Fey feels that method acting needs you to think about what you’re going to say but improv makes you focus on the partner, and what he says helps you build the scene.
‘About 30 per cent of the scenes were improv. Tom was very welcoming of that. We had to do a number of them several times because of the laughing.’
It is both hard and free-ing to work only the voice.
For Fey, there’s an absence of vanity in a recording booth. ‘You can try your lines, stop and start again. There’s no waste of film, and how you look doesn’t matter.’
In Ferrell’s case, the difficulty IS the voice. ‘It’s hard to articulate. The gear shift with the voices, that’s a real skill.
‘However, unlike Tina, I go into the recording booth in a three-piece suit, full make-up on because I’m a professional.’
But was Fey bummed at not to have shared a recording booth with Pitt?
She tells me seriously: ‘No, it was fine. We hung out.’
So what was it like interacting with the Hollywood superstar?
McGrath says: ‘Amazing, the paparazzi always knows. He almost has to ride his bike into the studio.’
Ferrell came onscreen in 1995 and, since 2002, has just about erased equally funnymen Jim Carrey and Adam Sandler. Even Jack Black, Vince Vaughan and Owen Wilson could bite the comedy central dust.
Didn’t Elf, Anchorman, Talladega Nights, Blades Of Glory and The Other Guys tickle your funny bone? (A minute’s silence, though, for Land Of The Lost.)
So has all the success gone to your head? Duh, he’s Megamind. Yes, but ever get megalomanic?
Ferrell, who has three young sons with his Swedish wife, said: ‘What I have in common with Megamind is a lot of tight leather pants. Which I don’t wear, keep them in a vault.
‘I have a body part that is blue – genetic defect, which I will not share with you.’
In Megamind, the brainy bad guy goes into a true blue-black funk, yet another trait the actor does not share.
‘Well, once. I wanted to sail round the world in a handmade boat. I had one built for me and, on the second day out at sea, realised I’m not a sailor – no supplies, no navigation skills – I (messed) up.’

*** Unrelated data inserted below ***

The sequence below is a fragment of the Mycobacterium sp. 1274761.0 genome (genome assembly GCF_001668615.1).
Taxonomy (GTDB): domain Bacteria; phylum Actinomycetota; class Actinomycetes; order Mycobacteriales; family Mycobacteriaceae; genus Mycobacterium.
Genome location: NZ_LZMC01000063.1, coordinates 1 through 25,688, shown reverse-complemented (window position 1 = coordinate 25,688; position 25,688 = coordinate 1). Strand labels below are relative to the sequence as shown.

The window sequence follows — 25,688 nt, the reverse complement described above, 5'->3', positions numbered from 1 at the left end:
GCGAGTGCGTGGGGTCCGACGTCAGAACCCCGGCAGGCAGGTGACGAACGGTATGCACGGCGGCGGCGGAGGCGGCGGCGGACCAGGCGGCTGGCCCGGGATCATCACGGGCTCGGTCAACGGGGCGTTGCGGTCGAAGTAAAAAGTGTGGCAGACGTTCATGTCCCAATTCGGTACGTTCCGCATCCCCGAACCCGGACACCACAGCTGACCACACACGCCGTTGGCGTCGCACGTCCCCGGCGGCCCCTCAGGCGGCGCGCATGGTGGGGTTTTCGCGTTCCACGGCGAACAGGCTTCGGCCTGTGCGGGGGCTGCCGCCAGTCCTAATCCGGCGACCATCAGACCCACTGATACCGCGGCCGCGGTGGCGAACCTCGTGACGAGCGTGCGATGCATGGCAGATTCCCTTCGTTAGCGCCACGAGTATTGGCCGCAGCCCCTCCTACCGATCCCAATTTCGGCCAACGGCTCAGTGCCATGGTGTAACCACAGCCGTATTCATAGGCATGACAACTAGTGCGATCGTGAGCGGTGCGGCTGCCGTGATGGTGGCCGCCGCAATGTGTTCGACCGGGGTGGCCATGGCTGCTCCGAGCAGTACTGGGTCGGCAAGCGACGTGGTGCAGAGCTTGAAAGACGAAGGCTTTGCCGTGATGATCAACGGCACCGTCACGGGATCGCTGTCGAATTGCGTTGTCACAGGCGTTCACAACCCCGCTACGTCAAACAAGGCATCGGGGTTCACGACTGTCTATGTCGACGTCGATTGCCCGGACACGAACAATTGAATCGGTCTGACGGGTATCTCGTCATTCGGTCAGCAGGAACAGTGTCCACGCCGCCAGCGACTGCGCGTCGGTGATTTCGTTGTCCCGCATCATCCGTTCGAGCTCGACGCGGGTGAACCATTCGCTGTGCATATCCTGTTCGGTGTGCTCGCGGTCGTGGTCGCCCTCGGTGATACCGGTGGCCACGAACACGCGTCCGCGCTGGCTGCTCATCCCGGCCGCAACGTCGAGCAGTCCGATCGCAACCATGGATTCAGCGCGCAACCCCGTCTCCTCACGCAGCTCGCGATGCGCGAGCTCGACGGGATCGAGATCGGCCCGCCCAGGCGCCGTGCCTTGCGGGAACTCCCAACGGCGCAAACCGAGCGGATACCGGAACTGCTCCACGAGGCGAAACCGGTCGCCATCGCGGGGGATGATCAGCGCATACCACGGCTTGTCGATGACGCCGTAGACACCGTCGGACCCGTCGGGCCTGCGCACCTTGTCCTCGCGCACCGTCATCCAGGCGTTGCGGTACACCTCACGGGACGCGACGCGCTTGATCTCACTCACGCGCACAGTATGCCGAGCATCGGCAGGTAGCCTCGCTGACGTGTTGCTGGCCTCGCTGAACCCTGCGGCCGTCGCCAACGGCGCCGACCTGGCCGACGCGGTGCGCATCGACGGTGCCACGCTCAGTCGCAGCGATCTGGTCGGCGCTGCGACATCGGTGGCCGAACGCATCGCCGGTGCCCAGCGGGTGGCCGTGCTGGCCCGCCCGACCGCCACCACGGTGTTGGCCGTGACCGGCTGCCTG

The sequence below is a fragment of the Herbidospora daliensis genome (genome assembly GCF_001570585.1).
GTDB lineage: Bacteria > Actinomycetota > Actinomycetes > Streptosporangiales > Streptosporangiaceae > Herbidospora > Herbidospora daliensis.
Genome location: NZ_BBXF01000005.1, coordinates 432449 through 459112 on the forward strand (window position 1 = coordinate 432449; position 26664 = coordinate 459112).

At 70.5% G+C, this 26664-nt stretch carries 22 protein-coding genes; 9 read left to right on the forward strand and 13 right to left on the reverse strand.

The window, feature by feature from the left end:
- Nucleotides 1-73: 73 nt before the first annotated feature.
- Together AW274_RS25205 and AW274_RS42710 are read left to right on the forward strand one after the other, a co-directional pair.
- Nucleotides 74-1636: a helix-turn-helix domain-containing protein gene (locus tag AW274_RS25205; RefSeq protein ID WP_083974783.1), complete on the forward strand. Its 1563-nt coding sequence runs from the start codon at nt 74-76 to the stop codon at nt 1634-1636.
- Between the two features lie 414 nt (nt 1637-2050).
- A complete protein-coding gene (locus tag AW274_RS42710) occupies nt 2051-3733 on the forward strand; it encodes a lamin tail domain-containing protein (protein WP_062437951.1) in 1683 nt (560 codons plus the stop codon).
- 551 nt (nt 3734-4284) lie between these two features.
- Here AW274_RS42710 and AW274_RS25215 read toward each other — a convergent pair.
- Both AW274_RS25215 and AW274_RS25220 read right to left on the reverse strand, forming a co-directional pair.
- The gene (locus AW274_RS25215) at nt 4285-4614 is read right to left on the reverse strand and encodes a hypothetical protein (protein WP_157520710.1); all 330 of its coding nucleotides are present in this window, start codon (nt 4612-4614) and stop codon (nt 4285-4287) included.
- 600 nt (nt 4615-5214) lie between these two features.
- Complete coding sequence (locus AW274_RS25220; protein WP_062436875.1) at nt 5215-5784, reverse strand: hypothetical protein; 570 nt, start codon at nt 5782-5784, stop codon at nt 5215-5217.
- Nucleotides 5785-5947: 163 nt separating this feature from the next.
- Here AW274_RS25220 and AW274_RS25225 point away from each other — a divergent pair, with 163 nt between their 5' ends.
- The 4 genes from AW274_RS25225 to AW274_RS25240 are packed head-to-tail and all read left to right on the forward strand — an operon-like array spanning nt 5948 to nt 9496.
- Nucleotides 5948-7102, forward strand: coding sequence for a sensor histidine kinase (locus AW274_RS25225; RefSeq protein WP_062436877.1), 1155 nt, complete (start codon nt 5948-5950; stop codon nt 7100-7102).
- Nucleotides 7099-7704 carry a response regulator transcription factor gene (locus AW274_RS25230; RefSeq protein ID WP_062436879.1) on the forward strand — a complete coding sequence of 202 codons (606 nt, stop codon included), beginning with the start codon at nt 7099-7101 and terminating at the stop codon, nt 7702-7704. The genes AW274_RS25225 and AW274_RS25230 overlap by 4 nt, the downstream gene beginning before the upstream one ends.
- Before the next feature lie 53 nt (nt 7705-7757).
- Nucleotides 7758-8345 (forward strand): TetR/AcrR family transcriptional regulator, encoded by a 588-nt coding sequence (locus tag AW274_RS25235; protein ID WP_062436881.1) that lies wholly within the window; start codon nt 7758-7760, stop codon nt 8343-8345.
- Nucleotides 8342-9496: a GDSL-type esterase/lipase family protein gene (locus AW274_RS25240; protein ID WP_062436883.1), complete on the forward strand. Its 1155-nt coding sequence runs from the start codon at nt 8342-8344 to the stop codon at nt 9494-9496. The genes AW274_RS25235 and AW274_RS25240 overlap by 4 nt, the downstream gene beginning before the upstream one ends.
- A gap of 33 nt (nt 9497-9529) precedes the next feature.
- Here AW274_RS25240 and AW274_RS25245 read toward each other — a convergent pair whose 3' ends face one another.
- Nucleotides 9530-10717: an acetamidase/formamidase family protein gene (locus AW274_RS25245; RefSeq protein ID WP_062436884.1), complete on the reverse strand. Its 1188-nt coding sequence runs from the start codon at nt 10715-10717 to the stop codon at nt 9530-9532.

It was a lake really.
Ferrell’s humour, what little there was that day, is from a safe place, in Middle America, Main Street suburbia. No drama. He has said they had to create their own by doing funny things to crack friends up.
How about cracking us up huh, here, now?
Dour and deadpan, his occasional flash of a remark is led on first by a journalist’s question.
‘Do you have any quirky fears, like jellyfish?’
‘Yes, heights, and er, jellyfish.’
Admittedly they are not Pulitzer Prize-winning questions, from a gardenful of 75 media persons putting hands up to try to ask one.
Like, if you had to choose between Megamind and Metro Man, Tina, who would you go for?
Oh, mega-nod – should have seen that one coming.
Fey – the funniest woman in America (because of SNL and 30 Rock) and mother of five-year-old girl Zenobia (they have Greek roots) – obliges: ‘I’d go for Megamind. The purple undertones of his blue skin’s beautiful, and, he’s smaller than me.’
A lightbulb moment for Ferrell – ‘I wish I had his waistline’ – indicating the movie poster.
What’s upmost on their minds is the long day as, after the press conference, there are one-on-one interviews with the US media and international television.
‘This is gonna go on till 9 at night,’ Ferrell sighs. ‘Because I have to wait for them to take down the tent.’
Ooh, unexpected laugh there.
Up next for the professional funnyman is a Spanish film based on a telenovella, a soap opera.
For Fey, there’s the prospect of growing old with Sarah Palin, her award-winning, spitting-image impersonation. ‘She was the luckiest thing to happen to me, I’m going to be doing her at 70 in some auto show.’
Arrested Development star Cross, 46, pipes up: ‘I’m, of course, waiting for Minion The Sequel.’
Meanwhile, come this Sunday, no prizes for guessing the Megamind costume’s going to take over America as the nation celebrates Halloween.
Last word to Ferrell: ‘You know, George W Bush would have said about Megamind, ‘He looks funny.’